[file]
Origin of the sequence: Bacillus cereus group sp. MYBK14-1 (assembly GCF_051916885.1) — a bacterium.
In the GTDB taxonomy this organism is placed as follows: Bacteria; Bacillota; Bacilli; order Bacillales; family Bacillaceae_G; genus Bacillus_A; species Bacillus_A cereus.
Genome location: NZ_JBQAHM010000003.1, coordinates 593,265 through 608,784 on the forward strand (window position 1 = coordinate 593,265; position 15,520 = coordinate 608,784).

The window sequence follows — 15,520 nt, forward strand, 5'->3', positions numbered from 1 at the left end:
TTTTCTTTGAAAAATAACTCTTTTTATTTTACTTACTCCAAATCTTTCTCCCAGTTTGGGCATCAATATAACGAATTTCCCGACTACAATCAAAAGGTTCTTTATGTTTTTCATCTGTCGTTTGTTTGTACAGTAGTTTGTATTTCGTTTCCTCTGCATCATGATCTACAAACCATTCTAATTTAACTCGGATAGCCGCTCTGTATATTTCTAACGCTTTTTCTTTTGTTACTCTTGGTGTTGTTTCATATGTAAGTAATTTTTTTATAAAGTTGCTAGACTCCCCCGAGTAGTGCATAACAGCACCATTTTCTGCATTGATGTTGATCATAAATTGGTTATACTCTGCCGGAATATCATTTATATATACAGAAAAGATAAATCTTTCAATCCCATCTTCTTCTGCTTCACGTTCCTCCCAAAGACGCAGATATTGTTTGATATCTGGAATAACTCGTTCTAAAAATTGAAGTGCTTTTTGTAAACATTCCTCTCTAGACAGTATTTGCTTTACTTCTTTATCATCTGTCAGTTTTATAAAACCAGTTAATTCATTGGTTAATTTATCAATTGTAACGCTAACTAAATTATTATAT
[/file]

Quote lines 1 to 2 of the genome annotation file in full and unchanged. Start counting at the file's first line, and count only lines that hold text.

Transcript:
Origin of the sequence: Bacillus cereus group sp. MYBK14-1 (assembly GCF_051916885.1) — a bacterium.
In the GTDB taxonomy this organism is placed as follows: Bacteria; Bacillota; Bacilli; order Bacillales; family Bacillaceae_G; genus Bacillus_A; species Bacillus_A cereus.